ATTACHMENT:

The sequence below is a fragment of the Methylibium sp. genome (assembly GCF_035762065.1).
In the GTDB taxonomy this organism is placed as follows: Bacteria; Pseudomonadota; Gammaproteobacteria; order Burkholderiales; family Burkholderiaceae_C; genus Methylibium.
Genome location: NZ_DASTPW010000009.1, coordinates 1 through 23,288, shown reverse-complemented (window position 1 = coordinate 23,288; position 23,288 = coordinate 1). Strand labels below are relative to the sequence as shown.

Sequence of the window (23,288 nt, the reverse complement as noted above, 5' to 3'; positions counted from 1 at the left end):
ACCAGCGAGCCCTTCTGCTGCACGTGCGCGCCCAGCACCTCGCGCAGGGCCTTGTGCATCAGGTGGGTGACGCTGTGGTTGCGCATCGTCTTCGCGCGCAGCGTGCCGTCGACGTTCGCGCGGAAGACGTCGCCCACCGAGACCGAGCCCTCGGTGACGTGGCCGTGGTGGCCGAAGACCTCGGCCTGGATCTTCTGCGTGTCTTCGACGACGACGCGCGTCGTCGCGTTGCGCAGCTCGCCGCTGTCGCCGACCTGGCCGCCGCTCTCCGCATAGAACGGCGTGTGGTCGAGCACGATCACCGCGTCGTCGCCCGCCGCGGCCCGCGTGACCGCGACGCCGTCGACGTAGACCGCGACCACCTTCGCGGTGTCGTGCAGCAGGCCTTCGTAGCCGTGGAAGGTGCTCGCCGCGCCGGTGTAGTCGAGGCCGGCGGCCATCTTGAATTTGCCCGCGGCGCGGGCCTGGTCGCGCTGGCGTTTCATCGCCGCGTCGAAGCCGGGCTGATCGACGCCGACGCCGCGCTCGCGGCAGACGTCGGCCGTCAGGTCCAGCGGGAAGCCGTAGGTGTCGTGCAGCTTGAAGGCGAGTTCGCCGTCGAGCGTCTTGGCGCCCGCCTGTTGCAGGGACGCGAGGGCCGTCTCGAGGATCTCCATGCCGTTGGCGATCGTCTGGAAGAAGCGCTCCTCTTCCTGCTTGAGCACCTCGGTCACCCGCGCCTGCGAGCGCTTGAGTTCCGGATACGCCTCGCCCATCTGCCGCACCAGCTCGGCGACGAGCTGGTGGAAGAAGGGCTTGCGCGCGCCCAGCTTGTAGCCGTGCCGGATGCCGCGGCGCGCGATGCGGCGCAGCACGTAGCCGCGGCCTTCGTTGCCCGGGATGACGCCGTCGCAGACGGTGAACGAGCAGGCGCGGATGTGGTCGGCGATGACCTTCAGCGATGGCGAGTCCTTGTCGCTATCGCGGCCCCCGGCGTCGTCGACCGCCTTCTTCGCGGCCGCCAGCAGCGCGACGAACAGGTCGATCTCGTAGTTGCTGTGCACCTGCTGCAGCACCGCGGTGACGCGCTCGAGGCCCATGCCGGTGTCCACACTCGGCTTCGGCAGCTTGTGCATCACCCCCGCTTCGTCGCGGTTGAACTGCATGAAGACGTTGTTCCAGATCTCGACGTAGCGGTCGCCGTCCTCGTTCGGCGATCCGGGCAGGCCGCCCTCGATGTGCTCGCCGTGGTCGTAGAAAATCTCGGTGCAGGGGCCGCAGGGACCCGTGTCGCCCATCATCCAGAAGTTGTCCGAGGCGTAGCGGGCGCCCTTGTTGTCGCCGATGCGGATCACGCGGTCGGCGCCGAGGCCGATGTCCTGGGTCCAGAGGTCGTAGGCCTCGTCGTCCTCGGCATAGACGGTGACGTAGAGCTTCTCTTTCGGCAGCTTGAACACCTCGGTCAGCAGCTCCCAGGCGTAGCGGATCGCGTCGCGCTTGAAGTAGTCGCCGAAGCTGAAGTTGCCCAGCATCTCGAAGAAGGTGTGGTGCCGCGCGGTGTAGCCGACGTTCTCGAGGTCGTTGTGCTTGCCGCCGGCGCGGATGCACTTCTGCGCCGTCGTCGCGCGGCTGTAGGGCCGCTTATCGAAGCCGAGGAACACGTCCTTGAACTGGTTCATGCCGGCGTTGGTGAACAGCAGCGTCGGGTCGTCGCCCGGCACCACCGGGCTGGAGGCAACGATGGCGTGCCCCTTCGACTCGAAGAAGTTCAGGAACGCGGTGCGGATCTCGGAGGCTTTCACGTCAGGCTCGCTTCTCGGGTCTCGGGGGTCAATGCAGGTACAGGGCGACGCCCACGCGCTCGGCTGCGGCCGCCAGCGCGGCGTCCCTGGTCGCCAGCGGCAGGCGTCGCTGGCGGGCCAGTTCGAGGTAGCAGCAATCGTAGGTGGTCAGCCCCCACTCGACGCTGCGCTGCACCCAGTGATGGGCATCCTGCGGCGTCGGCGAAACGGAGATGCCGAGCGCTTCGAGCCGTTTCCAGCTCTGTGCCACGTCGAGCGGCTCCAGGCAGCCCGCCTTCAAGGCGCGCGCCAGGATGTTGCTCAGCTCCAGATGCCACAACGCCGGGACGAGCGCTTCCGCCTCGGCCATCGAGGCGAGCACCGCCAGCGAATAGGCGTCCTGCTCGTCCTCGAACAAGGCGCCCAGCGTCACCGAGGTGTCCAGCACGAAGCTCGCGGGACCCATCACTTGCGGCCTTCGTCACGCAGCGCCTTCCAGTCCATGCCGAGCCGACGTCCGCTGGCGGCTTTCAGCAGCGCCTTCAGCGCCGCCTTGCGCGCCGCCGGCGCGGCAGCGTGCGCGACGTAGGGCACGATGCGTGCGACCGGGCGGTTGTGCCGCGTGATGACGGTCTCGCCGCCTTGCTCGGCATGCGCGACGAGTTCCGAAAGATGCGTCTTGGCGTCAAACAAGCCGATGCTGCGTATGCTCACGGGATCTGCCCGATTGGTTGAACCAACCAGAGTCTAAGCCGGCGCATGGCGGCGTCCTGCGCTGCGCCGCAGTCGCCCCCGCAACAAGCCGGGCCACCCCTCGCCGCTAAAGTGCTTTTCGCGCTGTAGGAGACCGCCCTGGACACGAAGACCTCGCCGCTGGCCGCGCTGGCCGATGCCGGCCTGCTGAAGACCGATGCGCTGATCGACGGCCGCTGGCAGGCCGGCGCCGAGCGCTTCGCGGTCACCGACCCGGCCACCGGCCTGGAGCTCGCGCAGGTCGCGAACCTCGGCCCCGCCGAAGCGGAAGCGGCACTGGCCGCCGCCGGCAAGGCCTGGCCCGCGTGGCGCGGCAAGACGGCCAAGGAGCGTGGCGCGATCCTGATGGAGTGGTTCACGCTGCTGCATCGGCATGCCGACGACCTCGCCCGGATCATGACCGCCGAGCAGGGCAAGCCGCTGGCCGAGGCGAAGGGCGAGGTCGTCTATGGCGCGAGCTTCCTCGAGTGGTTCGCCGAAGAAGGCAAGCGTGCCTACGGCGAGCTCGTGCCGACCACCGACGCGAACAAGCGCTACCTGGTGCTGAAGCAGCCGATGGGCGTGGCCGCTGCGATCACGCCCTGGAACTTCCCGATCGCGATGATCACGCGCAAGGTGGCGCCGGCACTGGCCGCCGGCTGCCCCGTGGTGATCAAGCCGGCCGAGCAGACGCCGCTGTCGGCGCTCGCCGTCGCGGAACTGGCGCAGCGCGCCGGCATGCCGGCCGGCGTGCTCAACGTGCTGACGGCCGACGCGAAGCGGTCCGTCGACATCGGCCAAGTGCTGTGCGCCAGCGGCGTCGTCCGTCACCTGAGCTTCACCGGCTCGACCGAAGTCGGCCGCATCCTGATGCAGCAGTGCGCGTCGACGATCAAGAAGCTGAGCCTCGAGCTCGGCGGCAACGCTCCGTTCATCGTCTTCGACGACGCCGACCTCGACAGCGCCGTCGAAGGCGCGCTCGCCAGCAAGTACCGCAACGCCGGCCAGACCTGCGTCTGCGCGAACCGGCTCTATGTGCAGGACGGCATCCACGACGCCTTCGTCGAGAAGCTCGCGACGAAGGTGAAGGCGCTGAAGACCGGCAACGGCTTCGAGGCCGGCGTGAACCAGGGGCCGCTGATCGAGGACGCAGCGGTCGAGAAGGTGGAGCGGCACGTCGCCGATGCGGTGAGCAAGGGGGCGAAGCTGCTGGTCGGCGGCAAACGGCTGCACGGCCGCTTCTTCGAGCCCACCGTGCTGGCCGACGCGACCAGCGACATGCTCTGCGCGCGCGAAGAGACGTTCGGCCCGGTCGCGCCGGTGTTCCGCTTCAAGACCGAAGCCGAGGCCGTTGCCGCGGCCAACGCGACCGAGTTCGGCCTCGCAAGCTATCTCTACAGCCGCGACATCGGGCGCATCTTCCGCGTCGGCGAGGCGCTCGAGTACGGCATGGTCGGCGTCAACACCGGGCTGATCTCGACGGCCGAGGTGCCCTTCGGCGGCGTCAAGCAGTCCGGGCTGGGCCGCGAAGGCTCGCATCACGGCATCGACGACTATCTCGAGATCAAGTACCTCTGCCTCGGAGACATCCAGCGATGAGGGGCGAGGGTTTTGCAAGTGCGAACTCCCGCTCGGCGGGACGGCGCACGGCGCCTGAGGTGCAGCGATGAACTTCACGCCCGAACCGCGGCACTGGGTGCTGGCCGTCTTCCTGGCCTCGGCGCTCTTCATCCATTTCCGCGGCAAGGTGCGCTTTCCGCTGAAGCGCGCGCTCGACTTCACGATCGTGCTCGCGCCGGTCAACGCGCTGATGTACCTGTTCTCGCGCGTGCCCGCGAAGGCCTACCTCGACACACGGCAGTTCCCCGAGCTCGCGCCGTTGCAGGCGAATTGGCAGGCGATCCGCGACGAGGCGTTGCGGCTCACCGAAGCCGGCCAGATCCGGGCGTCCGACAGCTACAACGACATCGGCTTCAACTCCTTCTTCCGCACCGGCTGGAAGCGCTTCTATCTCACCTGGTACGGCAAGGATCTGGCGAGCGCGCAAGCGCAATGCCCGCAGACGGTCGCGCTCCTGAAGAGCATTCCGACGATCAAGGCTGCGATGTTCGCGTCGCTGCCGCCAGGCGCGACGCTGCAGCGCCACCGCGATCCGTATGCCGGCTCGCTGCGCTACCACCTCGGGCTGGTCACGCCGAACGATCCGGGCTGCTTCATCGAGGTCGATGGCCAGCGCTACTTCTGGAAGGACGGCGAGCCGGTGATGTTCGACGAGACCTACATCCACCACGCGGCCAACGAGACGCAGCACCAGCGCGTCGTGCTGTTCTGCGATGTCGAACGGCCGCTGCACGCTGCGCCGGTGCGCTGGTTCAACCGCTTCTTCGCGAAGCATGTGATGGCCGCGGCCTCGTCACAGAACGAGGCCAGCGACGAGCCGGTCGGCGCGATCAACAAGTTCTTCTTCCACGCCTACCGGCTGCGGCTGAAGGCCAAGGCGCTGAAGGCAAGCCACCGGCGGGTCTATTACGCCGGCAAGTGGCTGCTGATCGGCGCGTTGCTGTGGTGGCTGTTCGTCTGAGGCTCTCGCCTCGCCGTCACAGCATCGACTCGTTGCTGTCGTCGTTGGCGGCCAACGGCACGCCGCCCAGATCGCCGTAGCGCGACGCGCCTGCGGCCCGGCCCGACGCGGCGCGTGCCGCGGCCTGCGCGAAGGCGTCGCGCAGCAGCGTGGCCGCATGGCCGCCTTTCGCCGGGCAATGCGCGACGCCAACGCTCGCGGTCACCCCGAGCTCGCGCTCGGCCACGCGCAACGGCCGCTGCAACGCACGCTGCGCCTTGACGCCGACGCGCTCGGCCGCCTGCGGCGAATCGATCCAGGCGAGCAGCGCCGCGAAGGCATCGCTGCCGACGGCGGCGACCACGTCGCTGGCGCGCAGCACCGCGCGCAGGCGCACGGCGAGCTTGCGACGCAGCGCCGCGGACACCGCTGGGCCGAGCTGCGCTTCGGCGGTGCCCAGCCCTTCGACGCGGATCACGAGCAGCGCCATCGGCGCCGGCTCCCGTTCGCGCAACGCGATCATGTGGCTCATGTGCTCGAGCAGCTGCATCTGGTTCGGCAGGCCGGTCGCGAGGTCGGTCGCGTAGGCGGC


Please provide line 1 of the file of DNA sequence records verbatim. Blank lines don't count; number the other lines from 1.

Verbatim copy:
The sequence below is a fragment of the Methylibium sp. genome (assembly GCF_035762065.1).